“That may be, but I feel that sleeping with an inflatable warm doll and paying some random person to hug me would make me feel so much worse. Like, this is how sad and pathetic I am. I am so sad and pathetic that I pay a professional hugger to hug me.”
She’s still looking at me with that expression of neutral curiosity that drives me bananas so I just continue ranting.
“Do you really not know what I mean? I mean, I feel like there would be all the same internalized shame that someone must feel paying a prostitute … Except, it would actually be worse (now I’m getting really worked up), because paying someone to hug you is actually more pathetic than paying someone to have sex with you because who can’t get a free hug???”
Now she sighs, wearily. Look, I’m not prescribing anything, she says.
OK, I say, with some relief.
We sit there for a moment in silence.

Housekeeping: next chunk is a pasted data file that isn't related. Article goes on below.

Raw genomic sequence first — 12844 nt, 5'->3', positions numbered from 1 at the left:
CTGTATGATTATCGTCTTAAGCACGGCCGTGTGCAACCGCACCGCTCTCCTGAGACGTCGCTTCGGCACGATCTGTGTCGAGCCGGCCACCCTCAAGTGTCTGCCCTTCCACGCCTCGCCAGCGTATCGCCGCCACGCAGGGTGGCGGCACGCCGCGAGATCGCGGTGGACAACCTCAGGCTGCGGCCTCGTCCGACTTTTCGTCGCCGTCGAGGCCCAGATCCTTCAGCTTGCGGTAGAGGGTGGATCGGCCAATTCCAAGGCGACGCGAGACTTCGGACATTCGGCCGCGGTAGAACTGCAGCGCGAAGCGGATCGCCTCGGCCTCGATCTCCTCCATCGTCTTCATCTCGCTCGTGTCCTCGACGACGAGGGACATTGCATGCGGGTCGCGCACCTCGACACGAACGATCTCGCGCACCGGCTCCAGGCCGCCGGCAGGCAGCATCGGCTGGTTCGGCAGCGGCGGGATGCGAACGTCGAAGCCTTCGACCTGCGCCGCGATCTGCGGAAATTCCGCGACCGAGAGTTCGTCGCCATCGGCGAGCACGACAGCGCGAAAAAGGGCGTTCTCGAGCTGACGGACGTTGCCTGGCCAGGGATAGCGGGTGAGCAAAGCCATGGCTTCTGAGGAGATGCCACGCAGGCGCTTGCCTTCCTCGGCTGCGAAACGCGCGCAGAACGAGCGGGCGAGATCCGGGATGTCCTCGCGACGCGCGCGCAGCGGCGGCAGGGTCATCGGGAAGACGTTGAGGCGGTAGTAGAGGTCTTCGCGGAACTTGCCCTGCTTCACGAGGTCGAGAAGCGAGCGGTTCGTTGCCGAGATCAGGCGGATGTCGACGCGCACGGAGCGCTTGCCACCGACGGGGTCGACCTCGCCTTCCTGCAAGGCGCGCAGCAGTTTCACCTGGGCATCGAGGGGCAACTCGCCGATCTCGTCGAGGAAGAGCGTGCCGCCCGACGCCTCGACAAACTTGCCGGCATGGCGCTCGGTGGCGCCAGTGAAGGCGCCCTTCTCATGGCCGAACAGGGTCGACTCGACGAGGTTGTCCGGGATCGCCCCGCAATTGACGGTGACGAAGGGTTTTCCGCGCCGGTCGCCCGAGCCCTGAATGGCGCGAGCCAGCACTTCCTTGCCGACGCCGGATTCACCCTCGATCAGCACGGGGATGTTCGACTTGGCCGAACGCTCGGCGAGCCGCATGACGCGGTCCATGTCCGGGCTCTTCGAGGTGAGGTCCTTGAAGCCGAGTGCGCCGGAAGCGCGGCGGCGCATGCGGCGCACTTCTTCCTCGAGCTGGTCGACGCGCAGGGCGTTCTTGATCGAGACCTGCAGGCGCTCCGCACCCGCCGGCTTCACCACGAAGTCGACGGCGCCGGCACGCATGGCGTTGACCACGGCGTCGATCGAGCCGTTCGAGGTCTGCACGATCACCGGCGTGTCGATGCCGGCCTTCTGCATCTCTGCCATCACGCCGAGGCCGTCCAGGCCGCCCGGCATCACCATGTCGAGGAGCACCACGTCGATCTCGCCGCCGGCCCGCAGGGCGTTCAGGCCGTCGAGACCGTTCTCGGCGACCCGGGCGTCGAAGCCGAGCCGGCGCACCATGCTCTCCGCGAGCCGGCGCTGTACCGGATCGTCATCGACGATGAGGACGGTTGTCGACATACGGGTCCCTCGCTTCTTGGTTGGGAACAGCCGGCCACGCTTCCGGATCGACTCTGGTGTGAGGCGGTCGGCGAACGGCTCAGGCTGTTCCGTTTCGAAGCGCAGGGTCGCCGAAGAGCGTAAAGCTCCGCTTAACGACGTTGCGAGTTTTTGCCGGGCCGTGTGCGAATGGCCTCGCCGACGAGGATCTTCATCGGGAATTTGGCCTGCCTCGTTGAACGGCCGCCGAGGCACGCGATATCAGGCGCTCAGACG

I’m just saying it’s an option, she says.
As soon as I get home I Google hug therapy San Francisco and all of the hits that come up direct me to this place, a cuddling service that offers cuddling sessions for $75 an hour (I can tell you right now, readers, that that is much, much cheaper than non-cuddling therapy) founded by one Travis Sigley.
An article about him in the Wall Street Journal notes that “cuddle entrepreneurs” “call Mr. Sigley a pioneer in the field here. The long-haired former psychology student and onetime stripper says he launched his San Francisco business, Cuddle Therapy, because he felt frustrated by restrictions against touch between therapists and their clients.”
I’ve tried out and then deleted as inadequate various sentences here. Because, honestly? Nothing can follow that description of Mr Sigley. Any commentary would be simply redundant. So, instead, I’ll just repeat it again for your reading pleasure:
“The long-haired former psychology student and onetime stripper says he launched his San Francisco business, Cuddle Therapy, because he felt frustrated by restrictions against touch between therapists and their clients.”
It’s an option.